Rousseau takes a more positive view of our natural state. He proposes that humankind in its natural state is essentially good. It is the development of society that has corrupted us. The advancements of civilization, while wondrous, have also corrupted us. Often Rousseau's philosophy is defined as promoting the image of the "noble savage." Humans living relatively solitary lives, motivated only by basic needs of food, clothing and shelter. In this state, there is no competition because there is no desire for power. The individualism that Hobbes sees as innate in human nature is an acquired trait in Rousseau's philosophy. For Rousseau, it's the development of society and all its trappings that has turned humankind into greedy, selfish beings focused on self preservation.
Both Hobbes and Rousseau propose that in this natural state, we have unlimited personal freedom, sort of like Cartman, citizen of South Park, who frequently declares, "I can do what I want!" In Hobbes viewpoint, a powerful central government is needed to check that personal freedom which is motivated only by self-interests. Rousseau argues that the people create government in a desire to promote harmonious interaction. The power of the government comes from the people, who voluntarily cede their personal freedoms to the collective group, not a single authoritative power, in order to promote the common good. For Rousseau, the people are the government, while Hobbes arrives at the conclusion that the people must cede their personal liberties to the control of a strong central government, an absolute government, to protect and promote the common good.
I tend to be Hobbesian in my beliefs about the nature of humankind. I think that self-interests are the norm and concern for humankind is the exception. At the heart of the arguments against any type of social welfare program is always a stated belief by the opposition that it is not the responsibility of those who have to provide for the have-nots. People stand in town halls and shout in trembling voices that their tax dollar should not go towards supporting any program for people that they deem to be undeserving. Those of us who express a belief that we are our brothers and our sisters keepers are dismissed as stupid, naive, un-American purveyors of socialism.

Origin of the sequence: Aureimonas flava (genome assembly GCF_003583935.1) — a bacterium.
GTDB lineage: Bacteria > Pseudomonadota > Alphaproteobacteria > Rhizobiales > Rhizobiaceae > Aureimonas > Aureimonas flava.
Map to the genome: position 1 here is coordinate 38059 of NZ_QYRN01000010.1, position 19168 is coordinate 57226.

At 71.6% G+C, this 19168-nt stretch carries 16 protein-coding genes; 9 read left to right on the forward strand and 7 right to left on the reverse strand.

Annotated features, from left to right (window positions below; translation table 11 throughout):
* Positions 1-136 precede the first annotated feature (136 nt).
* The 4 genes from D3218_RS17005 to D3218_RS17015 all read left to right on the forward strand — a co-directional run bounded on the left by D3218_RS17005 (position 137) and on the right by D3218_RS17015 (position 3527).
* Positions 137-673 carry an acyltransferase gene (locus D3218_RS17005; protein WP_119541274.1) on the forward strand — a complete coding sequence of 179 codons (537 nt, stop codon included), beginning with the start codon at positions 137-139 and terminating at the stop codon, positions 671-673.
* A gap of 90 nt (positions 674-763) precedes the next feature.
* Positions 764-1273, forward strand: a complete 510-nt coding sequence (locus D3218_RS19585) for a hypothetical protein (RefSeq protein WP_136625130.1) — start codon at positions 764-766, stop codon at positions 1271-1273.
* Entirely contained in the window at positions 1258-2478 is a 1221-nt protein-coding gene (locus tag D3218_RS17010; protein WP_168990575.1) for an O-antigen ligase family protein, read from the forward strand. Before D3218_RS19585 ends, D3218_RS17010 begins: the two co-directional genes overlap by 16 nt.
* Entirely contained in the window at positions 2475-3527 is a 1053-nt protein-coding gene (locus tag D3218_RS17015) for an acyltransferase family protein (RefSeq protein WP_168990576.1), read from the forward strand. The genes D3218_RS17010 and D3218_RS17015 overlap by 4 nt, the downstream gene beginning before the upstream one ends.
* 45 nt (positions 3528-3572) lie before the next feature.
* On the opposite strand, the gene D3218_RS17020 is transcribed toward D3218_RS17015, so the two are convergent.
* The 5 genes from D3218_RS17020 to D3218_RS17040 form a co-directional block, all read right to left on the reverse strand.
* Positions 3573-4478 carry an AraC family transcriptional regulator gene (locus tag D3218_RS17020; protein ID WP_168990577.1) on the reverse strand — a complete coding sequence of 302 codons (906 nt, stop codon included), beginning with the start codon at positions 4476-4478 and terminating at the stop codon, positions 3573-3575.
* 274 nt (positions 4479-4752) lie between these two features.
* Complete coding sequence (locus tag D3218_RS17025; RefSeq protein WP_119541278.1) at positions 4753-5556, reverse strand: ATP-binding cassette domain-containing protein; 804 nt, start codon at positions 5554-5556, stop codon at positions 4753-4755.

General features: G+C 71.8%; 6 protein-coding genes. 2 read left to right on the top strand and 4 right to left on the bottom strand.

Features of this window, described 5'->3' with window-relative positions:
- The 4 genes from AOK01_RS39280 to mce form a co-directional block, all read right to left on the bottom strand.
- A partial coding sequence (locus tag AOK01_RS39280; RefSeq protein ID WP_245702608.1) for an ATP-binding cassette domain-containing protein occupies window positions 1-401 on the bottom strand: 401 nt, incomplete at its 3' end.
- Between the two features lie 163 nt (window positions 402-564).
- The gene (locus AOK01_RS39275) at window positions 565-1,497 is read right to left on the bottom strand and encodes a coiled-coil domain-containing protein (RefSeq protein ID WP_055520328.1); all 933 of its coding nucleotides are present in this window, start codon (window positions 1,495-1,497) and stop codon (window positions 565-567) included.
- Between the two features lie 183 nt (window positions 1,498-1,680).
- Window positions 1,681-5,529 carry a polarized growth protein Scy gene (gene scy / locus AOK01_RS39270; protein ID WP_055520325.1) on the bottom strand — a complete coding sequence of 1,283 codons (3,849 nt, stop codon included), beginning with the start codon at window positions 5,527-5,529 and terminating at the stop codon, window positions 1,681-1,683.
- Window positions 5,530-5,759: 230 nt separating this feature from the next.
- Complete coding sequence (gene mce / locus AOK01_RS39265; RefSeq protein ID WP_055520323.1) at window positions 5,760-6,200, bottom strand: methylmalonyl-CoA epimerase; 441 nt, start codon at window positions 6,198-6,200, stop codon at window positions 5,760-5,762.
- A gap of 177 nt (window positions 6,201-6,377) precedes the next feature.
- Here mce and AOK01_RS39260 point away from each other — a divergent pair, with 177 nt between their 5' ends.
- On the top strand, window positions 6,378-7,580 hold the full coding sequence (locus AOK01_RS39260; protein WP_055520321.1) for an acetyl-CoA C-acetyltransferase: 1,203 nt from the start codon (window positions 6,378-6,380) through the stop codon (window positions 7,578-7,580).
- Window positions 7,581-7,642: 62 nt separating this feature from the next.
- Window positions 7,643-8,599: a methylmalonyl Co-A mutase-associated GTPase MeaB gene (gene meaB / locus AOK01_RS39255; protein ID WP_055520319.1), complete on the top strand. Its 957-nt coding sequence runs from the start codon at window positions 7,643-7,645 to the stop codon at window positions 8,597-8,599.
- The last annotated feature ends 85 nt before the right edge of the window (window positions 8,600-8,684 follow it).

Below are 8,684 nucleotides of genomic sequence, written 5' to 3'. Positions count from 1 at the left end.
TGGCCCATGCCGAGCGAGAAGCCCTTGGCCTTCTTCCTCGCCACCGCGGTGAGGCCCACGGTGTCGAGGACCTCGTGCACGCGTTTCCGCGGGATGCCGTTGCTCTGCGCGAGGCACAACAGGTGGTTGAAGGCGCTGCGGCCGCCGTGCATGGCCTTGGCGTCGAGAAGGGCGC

We are in such a constant state of war that many of us have come to believe that war is the norm, and there is no need to call for its end. I am so tired of seeing some sad parents or a sweet young woman with an infant bravely facing the television cameras, reciting the oft repeated litany, "He died doing what he loved. He died serving his country." As long as we continue to glorify dying in war, as if it is a noble loss of life, we will do nothing to put an end to war.
Where I part company with Hobbes is that I don't believe that selfish individualism is an innate quality. I think that Rousseau was on to something; perhaps we learn to elevate self-preservation to a religion because so much in society rewards and thereby reinforces selfishness. If that's true, then like Pandora's box, there is still a flame of hope that we have to fan into a fire. We can become better than we are.
If you are intrigued by the theories of government that influenced the development of the governing philosophies of the United States, click this link for a good place to begin with summaries of the political theories of Hobbes, Rousseau, John Locke, and Charles Montesquieu.